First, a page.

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Orioles batters don't often get out in strike zone, but Rick Porcello had rare success there

After carving through the Orioles lineup Monday, Boston Red Sox starter Rick Porcello spoke of making his aggressive opponents expand the strike zone and swing at balls.

"Just trying to expand it beyond the spots where they want it," he said. "A lot of those guys are just — anything in the strike zone, they do a lot of damage with. So you know, we're just trying to work just off the plate, both sides, change up speeds."

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They're pitching platitudes at their finest, but they weren't exactly true. Porcello got the Orioles out in the strike zone more often than not, something few pitchers can say.

According to data on Brooks Baseball, Porcello got just six of his 14 swinging strikes on balls outside the strike zone, and 19 of the 20 balls in play that resulted in outs were pitches in the strike zone.

Orioles manager Buck Showalter often says that major league pitchers need to get hitters out outside the strike zone, but said Monday that when you live all over the strike zone the way Porcello did, it's the same as pitching outside of it.

"When you're able to work three or four quadrants of the plate, it's almost like being out of the zone," Showalter said. "You get in a little bit of a rocking chair, and you can't … hitters at this level try to box out a pitch that you can't throw over and can't get where you want to get it. Now, it cuts down the percentages of what you have to be ready for. We never really got to a point where we could box a pitch out. He threw his curveball over for strikes more early in the count a lot more than he did over there."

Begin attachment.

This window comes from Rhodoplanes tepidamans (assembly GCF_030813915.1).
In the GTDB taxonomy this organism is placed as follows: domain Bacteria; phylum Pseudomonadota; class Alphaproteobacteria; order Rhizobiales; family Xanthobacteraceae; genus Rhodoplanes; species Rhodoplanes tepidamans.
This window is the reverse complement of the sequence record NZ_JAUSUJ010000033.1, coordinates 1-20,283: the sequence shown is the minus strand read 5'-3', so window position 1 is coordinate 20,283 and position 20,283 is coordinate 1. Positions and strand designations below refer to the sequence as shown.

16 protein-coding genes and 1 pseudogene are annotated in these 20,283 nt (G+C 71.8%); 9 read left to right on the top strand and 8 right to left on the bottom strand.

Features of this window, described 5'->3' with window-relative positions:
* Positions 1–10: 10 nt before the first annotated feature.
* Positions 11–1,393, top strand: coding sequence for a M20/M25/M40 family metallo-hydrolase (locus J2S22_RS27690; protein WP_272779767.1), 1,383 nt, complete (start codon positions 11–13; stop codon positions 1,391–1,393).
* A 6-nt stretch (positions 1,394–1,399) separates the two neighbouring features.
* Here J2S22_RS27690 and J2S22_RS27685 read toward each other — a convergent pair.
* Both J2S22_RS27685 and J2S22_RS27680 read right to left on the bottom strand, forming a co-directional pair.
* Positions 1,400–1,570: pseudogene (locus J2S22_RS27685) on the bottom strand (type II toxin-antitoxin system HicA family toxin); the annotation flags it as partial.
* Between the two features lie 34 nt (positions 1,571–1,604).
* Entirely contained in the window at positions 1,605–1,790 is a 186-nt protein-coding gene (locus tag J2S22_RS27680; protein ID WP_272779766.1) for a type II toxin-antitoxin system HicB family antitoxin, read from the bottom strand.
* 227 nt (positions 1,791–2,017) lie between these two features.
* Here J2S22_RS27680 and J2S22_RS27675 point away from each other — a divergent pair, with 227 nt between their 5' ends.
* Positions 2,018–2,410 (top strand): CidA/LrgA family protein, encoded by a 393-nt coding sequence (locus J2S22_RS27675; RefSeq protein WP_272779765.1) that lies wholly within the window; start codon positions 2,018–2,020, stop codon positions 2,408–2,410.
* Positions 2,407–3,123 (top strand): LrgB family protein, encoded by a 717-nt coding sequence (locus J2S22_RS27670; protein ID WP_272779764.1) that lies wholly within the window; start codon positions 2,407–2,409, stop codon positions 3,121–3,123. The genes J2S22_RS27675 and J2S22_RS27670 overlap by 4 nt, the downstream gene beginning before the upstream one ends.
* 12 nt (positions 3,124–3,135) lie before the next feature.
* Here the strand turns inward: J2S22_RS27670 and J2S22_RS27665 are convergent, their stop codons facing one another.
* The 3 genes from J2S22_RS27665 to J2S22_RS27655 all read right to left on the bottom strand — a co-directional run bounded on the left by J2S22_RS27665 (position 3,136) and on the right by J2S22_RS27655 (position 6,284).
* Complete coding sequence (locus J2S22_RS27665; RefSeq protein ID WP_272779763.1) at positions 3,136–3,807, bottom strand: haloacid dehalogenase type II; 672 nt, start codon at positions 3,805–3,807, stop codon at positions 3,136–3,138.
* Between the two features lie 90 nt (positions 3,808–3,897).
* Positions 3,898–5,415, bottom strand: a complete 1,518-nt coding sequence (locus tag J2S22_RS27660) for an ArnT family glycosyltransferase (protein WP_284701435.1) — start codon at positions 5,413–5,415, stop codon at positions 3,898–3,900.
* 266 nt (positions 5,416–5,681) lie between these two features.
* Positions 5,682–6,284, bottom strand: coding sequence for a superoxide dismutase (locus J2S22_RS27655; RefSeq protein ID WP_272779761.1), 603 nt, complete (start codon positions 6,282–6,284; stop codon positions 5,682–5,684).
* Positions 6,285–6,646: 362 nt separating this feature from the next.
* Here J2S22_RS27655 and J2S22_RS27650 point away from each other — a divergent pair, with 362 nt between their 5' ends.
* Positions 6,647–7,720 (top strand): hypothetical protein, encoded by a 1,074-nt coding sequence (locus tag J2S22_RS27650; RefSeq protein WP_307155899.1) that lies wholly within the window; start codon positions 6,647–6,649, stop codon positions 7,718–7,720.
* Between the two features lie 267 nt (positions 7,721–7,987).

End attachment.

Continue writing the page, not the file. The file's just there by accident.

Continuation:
All this does is put Porcello in a special category of pitchers when it comes to facing the 2016 Orioles. It's not often that they get themselves out in the strike zone at that high of a rate.

For the season, according to MLB's Statcast data from baseballsavant.com, the Orioles are batting .304 on pitches in the strike zone, 13th-best in the majors. That drops to .194 outside the zone, which ranks ninth in the majors.

Their .566 slugging percentage in the zone is third-best in the majors and best in the American League, while their slugging percentage when they chase is .089, tied for fifth in baseball. Of their 237 home runs, 196 are on pitches in the strike zone, the most in the majors.

All that placed the Orioles in a precarious spot Monday. They know what happens when they connect in the zone, and got plenty of such pitches from Porcello. But that also resulted in a somewhat unfair rehashing of everyone's favorite Orioles pet peeve: they had quick at-bats. Twenty-five of their 32 at-bats lasted three pitches or fewer.

The Orioles get themselves out on balls out of the strike zone, but that wasn't the case Monday. They, simply put, ran into a pitcher who challenged them in the strike zone and came out with an 89-pitch complete game for his troubles.

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